ST. PETERSBURG — Did mayoral candidate Kathleen Ford use a racial slur to describe Deputy Mayor Goliath Davis III?
Ford said absolutely not. But Davis said his phone is "ringing off the hook" with angry complaints from people across all races and all neighborhoods.
It all started Tuesday morning when Ford went on Bubba the Love Sponge Clem's radio show on WHPT-FM 102.5.
Clem criticized Davis, a former police chief and current deputy mayor for midtown economic development, as the "quasi-leader of the African Americans."
The shock jock added: "To me it's talking down to them, that they have to somebody to quell them and keep them in line."
"Actually Cornel West has a whole explanation about the HNIC theory," she said, "and I agree with that. We don't need one spokesman for a group."
The acronym is at the heart of a brewing storm in a city used to racial strife and disenfranchisement. It stands for "Head Negro in Charge" and was most notably used by Princeton University Professor Cornel West in his 1994 book Race Matters.
"The time is past for black political and intellectual leaders to pose as the voice for Black America," West wrote. "The days of brokering for the black turf — of posing as the Head Negro in Charge — are over."
Ford put her words in this context on Friday:
"I was quoting the eminent professor from Princeton. … He gave a long talk on race issues at Eckerd College. He described this concept, and this is what I was referring to. I was using his words. I was using his concept."
Ford, 52, stressed that she did not call Davis an HNIC. She was making the point that the city does not need a black liaison to the black community.
"I want everybody to feel like they can ask me anything and they don't have to go through a certain staff member," she said.
Davis would not say whether he considered Ford's use of the term racist.
But, he said, voters need to examine why Ford would use such a term in the first place.
"Racism is a heavy label, and I am not going to stand here and label anyone racist," he said. "I think the salient issue is when you go into a voting booth to elect a mayor, you have to make sure you elect someone with the type of judgment and behavior that's appropriate for that office."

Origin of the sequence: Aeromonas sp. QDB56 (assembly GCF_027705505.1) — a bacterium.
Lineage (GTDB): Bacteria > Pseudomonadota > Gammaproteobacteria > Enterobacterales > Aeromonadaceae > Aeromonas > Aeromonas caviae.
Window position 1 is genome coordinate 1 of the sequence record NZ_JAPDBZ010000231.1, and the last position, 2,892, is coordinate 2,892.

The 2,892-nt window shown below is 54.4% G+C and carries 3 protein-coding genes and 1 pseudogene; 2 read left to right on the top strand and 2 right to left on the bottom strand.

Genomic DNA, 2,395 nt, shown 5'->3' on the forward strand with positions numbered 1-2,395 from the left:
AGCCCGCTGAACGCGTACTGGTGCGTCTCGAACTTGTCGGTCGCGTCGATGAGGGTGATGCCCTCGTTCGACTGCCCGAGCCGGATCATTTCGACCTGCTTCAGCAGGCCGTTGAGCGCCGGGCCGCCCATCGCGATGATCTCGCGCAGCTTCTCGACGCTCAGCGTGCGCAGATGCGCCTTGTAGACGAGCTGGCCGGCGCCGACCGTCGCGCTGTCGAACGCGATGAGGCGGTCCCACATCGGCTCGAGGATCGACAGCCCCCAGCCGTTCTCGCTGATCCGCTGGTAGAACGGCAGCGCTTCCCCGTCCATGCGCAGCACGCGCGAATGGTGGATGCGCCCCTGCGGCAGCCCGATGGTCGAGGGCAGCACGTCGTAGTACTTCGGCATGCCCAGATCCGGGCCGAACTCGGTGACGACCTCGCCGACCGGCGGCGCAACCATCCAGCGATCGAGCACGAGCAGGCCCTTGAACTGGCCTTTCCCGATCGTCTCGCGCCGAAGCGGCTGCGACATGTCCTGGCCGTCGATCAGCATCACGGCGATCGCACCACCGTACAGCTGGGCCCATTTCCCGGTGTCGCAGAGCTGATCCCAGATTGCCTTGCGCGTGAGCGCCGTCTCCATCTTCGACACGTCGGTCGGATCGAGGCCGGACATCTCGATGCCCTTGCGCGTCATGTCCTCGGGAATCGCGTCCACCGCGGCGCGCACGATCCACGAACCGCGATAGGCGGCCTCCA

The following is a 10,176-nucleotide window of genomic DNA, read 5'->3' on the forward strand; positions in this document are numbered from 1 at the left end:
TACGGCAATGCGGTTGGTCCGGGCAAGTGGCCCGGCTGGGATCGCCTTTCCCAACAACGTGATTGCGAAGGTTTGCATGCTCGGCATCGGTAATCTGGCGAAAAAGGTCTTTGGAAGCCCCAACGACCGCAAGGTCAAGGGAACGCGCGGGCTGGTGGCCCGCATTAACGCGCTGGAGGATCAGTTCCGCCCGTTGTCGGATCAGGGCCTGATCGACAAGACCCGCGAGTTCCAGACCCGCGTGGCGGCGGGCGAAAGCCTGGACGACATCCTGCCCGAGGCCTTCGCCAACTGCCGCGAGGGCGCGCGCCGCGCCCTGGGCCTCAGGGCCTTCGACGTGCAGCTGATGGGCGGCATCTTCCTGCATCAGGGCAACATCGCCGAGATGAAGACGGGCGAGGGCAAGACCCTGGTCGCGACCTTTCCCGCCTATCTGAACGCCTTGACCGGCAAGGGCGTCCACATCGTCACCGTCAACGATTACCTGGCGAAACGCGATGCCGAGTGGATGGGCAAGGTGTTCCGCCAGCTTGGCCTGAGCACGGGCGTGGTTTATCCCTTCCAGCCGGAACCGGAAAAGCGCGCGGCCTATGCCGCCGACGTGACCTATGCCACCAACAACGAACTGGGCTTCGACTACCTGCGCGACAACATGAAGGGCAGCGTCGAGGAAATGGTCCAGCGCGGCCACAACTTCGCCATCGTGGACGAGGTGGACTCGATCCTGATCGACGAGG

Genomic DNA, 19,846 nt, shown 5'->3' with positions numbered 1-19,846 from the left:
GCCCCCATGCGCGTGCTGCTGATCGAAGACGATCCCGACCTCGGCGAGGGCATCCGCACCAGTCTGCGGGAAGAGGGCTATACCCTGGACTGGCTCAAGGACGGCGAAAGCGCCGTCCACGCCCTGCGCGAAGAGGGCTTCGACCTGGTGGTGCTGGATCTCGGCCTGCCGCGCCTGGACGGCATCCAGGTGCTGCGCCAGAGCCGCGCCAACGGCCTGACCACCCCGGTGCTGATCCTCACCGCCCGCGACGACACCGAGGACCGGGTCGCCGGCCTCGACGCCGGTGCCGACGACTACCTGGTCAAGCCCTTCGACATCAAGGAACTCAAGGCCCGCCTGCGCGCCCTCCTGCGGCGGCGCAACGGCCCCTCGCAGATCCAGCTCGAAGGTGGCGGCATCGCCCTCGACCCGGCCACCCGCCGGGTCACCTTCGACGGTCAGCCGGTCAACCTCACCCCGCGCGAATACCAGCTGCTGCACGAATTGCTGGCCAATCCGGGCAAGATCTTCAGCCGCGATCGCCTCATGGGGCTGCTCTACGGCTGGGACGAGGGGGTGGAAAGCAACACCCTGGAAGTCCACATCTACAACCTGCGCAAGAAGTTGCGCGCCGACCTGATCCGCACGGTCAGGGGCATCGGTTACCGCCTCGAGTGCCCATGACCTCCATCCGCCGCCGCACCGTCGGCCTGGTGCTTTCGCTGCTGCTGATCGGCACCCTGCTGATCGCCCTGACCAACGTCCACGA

He said he's been hearing from people who are "completely outraged and upset that the term would be used in any context and that it would be directed towards me personally."
State Rep. Darryl Rouson, D-St. Petersburg, said the term is "derogatory." It means "someone propped up by corporate America, and some blacks would see that person as being less than competent or less than capable," he said.
Many interpret the "n" in the term, which has been used in movies and rap songs, to stand for a word even more offensive.
However, Rouson said he spoke with Ford and accepted the context in which she used the term.
"I believe she regrets any misinterpretation of the meaning," he said. "She only meant that she wanted the community to come directly to her."
Ray Tampa, president of the St. Petersburg NAACP, also was not upset about Ford's comment.
He said he got two calls about the issue on Friday: one caller was upset, the other wasn't. Then he met with Ford in person to discuss the matter.
"I'm very much OK with what she said to me," he said. "She did not refer to Goliath Davis as an HNIC. There was nothing racist in what she said."
Davis scoffed at the notion that he is the only city leader that black residents can turn to, or that his job is to address only their concerns.
"We have individuals every day who interface with administrators at all levels of our organization," he said.
Criticism of Ford's comments came from as far as Atlanta. Bobby Doctor was the former acting director of the U.S. Commission on Civil Rights when the group visited St. Petersburg during the 1996 riots.
"That kind of language can bring back that divide that characterized the city some years ago," he said.